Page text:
COURTESY XCEL / BIELMANN SPL
Sunset Beach resident Raymond Reichle used a home-surf advantage to get out of the second round of the Xcel Pro yesterday.
Field of 132 open Xcel at Sunset
Now in its 24th year, the Xcel Pro presented by No Fear once again kicked off the renowned professional surfing season on Oahu's North Shore with its first day of competition yesterday at Sunset Beach.
Waves were in the 4- to 8-foot-face range and far from the biggest and best the revered break can dish out. But as a $75,000, 4-star World Qualifying Series event and with no significant increase in swell action expected for the next several days, the event's organizers and competitors were eager to hit the water.
"We looked at (yesterday's conditions) like a bird in hand," Xcel president Ed D'Ascoli said. "We wanted to get a day of competition under our belt, and we felt that these were real competitive conditions. It's smaller, but (allows for) real high-performance surfing."
The Xcel began with an international field of 132 surfers. The entire first round and eight heats of the second were completed.
COURTESY OF XCEL / BIELMANN SPL
Luke Walsh got deep in the barrel during the opening day of the Xcel Pro surf contest at Sunset Beach yesterday.
Even with the smaller surf, the Xcel could resume today if it continues to come in cleanly and from a favorable direction. Two more full days of competition are needed for the event, which has a waiting period that lasts through Nov. 10.
Sunset Beach resident and 2005 Xcel finalist Raymond Reichle was among the standouts yesterday, surfing for the first time in the second round and winning his heat with 14.27 points (out of 20 maximum) for his top two rides. Reichle's intimate knowledge of the break showed when he opened his scoring in the 22-minute, four-man heat with a 6.50 wave, and then backed that up with a 7.77 on his fourth and final ride after lining up deepest out at Sunset Point for much of the heat.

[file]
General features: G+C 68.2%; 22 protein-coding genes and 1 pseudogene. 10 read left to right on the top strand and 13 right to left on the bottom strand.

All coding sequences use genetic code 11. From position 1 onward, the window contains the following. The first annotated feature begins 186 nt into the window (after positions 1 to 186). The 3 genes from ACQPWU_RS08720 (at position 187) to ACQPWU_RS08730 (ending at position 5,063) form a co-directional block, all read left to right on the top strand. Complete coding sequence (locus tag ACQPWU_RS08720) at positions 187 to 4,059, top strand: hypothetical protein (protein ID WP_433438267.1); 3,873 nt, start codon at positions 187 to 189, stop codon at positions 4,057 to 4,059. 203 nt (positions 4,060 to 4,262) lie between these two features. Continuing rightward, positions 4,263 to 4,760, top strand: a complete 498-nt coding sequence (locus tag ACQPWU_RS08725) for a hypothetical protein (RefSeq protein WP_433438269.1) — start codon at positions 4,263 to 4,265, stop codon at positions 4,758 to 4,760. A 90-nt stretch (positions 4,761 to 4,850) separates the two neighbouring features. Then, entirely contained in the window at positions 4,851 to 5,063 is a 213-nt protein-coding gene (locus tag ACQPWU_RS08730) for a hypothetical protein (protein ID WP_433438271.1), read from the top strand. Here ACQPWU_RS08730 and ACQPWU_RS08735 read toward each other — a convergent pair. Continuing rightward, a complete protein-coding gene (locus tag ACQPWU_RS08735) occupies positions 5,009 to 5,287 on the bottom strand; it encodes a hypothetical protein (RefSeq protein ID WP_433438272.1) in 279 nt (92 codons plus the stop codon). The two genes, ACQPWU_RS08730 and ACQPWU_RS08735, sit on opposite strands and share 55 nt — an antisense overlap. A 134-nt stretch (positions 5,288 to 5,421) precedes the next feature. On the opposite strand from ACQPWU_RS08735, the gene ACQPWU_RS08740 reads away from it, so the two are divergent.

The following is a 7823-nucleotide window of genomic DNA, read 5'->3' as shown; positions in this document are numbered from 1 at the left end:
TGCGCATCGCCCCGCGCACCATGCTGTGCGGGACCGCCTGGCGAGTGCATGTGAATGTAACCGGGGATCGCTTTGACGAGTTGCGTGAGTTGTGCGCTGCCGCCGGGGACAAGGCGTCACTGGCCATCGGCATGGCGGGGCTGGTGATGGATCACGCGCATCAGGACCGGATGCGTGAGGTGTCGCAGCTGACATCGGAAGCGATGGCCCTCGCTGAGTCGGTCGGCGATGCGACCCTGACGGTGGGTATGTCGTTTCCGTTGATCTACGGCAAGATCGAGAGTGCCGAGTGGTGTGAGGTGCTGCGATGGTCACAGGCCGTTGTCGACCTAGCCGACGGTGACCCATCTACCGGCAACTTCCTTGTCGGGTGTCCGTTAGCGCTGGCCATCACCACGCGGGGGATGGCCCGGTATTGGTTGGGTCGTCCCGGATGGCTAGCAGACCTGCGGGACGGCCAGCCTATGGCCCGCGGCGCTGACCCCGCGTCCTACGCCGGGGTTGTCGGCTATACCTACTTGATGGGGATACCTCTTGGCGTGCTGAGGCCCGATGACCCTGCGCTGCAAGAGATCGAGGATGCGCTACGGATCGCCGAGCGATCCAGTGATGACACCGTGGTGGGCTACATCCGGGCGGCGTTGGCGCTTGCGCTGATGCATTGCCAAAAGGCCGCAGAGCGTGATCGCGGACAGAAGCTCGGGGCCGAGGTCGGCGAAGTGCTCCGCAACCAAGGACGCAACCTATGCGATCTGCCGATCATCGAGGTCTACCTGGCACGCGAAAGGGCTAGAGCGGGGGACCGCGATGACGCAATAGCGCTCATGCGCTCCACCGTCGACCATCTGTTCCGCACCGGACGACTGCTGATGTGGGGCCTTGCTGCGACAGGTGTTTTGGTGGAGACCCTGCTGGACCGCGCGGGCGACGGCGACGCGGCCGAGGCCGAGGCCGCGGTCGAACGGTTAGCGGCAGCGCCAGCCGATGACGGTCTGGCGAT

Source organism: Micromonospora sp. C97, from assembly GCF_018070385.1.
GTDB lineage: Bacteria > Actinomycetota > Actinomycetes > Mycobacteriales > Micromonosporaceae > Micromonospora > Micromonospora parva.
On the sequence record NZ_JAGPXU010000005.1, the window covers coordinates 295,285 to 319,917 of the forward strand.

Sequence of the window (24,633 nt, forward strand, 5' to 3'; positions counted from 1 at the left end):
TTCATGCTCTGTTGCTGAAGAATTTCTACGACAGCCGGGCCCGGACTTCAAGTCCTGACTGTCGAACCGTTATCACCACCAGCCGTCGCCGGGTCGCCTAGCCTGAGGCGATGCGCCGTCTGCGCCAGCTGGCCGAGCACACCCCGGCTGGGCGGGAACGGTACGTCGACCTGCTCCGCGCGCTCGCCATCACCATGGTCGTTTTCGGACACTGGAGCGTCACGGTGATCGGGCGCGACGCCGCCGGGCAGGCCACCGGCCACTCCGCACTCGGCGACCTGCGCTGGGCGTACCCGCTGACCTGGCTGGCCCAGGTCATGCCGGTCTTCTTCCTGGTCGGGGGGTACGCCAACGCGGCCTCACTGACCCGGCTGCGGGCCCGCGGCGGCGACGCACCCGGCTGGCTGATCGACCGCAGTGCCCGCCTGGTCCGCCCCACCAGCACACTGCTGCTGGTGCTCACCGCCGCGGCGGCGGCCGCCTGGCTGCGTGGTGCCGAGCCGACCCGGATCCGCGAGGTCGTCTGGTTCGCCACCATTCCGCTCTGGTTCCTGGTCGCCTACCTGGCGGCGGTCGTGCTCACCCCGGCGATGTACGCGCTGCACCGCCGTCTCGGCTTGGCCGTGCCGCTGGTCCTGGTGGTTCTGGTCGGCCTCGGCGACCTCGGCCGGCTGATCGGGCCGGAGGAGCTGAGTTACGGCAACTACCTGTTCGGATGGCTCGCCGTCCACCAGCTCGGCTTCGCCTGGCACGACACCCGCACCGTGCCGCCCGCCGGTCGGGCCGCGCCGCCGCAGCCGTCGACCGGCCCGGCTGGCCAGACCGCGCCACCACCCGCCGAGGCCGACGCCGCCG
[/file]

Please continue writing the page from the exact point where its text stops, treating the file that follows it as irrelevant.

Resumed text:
"I sat real deep, because while it's a longer wait sometimes, you can get a longer ride," Reichle, 21, said. "Sunset is a tricky wave from 1 foot to 15 feet (traditional Hawaii scale; approximately doubled for face value), and it pays to surf out here a lot. It's just like any other day for me. This is fun, and I hope it gets bigger."
In the next second-rounder, 18-year-old Dusty Payne of Maui was able to overcome his initial awe of competing against Hawaii surfing icon Derek Ho, who is more than twice his age, to defeat the former world and Xcel champion along with the two other surfers in the heat. Despite how he may have felt, Payne was active and on point for the entire 22 minutes, surfing a total of eight waves and totaling 12.94 points for his top pair.
Ho was in the runner-up position and poised to also qualify for the third round late in the heat. But Payne's fellow Valley Isle surfer, Luke Walsh, nabbed the transfer position and eliminated Ho from the competition with a late ride and a final combined score of 11.60 to Ho's 10.00.
"With someone like Derek Ho out there, I kinda wanted to follow him around to see what he did," said Payne, who lives in Lahaina. "It was tough out there, (waves breaking) all over the place, and I was just stoked to get through."
The result was better for another Hawaii surfing legend, as Sunny Garcia put together the highest combined score (16.50) of the first round. Garcia, 37, advanced to the Xcel's second day and will surf again in the 11th heat of the second round.